Tadalafil Approved for Benign Prostatic Hyperplasia

October 06, 2011

October 6, 2011 — The US Food and Drug Administration (FDA) today approved tadalafil (Cialis, Eli Lilly), a phosphodiesterase-5 inhibitor, to also treat the signs and symptoms of benign prostatic hyperplasia (BPH) as well as a combination of BPH and erectile dysfunction (ED) when the conditions coincide.

Men with BPH often experience sudden urges to urinate, difficulty in starting urination, a weak urine stream, and more frequent urination, including at night. In 2 clinical trials, men with BPH who took 5 mg of tadalafil daily experienced a significant improvement in these symptoms compared with men receiving a placebo. A third study showed that men who experienced both ED and BPH and who took 5 mg of tadalafil daily had improvement in both conditions compared with a placebo group.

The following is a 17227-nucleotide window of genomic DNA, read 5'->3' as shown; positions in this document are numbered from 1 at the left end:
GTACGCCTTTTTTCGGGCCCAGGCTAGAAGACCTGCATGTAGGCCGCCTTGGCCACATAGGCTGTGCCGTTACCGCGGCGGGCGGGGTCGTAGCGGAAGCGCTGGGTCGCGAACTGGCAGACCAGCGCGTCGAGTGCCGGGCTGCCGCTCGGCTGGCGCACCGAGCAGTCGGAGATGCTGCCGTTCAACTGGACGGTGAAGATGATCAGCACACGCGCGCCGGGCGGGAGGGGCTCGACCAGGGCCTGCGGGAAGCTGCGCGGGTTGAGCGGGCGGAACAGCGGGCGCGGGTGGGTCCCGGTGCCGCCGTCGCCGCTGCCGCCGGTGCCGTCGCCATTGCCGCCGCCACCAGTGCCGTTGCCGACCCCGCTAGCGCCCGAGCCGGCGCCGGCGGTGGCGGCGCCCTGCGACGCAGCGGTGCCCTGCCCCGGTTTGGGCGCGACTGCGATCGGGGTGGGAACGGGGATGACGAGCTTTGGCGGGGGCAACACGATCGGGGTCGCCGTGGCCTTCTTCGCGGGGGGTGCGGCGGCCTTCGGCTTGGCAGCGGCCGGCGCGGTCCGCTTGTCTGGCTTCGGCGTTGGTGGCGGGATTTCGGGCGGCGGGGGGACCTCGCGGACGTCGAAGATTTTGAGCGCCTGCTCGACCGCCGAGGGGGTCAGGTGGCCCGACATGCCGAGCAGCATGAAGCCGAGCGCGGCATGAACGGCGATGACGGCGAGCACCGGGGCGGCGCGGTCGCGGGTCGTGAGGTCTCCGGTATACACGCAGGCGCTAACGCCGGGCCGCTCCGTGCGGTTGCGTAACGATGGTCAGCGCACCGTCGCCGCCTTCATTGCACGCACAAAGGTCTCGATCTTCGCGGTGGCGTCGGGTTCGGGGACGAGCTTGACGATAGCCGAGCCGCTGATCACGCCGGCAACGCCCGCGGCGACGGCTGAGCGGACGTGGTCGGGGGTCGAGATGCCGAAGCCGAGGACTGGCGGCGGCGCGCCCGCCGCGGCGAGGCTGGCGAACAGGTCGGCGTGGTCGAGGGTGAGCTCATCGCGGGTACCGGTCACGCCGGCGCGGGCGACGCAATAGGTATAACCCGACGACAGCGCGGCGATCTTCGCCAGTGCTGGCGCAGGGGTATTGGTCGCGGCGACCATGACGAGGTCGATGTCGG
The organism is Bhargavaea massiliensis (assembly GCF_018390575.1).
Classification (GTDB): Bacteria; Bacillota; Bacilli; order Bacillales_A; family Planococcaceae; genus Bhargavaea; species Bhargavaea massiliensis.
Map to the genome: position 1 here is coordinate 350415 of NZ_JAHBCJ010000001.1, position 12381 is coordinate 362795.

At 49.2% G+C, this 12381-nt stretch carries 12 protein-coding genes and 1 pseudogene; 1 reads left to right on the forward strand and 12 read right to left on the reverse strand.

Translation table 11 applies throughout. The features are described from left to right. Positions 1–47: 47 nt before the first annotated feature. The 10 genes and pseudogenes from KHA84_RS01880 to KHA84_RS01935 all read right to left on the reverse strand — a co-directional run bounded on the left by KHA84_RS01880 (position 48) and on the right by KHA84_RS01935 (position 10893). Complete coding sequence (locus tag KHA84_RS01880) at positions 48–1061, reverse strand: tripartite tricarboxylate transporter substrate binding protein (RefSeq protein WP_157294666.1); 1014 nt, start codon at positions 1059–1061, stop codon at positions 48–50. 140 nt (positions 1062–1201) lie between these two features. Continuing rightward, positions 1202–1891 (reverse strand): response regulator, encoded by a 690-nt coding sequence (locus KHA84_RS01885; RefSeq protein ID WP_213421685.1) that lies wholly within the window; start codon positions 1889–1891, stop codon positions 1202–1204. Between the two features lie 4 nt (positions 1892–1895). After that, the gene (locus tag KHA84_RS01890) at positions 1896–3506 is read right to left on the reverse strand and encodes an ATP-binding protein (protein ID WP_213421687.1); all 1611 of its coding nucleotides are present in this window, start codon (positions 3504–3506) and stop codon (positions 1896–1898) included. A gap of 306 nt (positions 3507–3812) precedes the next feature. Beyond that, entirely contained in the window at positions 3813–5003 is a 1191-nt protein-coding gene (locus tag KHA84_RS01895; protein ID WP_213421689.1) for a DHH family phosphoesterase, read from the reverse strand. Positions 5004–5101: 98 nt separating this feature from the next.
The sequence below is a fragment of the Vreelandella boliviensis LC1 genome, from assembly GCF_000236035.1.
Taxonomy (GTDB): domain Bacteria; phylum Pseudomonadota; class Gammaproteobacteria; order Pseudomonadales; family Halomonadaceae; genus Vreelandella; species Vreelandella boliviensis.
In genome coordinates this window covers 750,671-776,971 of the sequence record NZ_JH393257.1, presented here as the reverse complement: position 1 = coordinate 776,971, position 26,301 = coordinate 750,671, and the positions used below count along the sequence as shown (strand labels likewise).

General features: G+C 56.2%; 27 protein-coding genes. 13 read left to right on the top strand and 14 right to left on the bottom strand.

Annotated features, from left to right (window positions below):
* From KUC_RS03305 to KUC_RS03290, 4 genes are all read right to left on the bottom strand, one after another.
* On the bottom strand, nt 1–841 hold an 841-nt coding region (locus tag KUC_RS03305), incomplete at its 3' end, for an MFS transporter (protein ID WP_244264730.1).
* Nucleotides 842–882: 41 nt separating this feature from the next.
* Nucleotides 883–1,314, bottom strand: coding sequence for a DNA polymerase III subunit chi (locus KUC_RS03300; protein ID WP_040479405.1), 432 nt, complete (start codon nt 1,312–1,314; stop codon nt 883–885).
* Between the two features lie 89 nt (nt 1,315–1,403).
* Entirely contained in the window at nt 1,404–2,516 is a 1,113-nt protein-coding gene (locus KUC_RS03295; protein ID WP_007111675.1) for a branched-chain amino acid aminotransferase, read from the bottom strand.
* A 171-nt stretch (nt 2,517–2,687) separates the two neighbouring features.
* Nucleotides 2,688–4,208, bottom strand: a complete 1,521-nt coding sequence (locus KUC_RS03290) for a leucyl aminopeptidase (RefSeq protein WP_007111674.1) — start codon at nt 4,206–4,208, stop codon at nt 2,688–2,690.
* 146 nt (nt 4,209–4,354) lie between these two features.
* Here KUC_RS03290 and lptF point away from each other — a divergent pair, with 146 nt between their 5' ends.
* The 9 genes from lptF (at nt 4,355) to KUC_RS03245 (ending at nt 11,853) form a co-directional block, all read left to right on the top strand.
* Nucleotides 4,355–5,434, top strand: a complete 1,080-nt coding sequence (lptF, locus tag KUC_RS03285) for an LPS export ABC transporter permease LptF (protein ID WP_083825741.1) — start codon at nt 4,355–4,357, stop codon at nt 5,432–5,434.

Scott Monroe, MD, director of the Division of Reproductive and Urologic Products in the FDA's Center for Drug Evaluation and Research, said in a press release that both BPH and ED are common disorders among older men. "Cialis offers these men another treatment option," Dr. Monroe said.

Tadalafil (Cialis)

Tadalafil joins a long list of other FDA-approved drugs for BPH symptoms: finasteride (Proscar), dutasteride (Avodart), dusasteride plus tamsulosin (Jalyn), and alpha-blockers terazosin (Hytrin), doxazosin (Cardura), tamsulosin (Flomax), alfuzosin (Uroxatral), and silodosin (Rapaflo).

The agency approved tadalafil for treating ED in 2003.

The FDA advises clinicians that they should not prescribe tadalafil for men taking nitrates such as nitroglycerin because the combination may trigger an unsafe drop in blood pressure. Also, the agency does not recommend combining tadalafil with alpha-blockers for the treatment of BPH because the combo therapy has not been adequately studied, and it comes with a risk of lowering blood pressure.

More information about today's FDA announcement is available on the agency's Web site.


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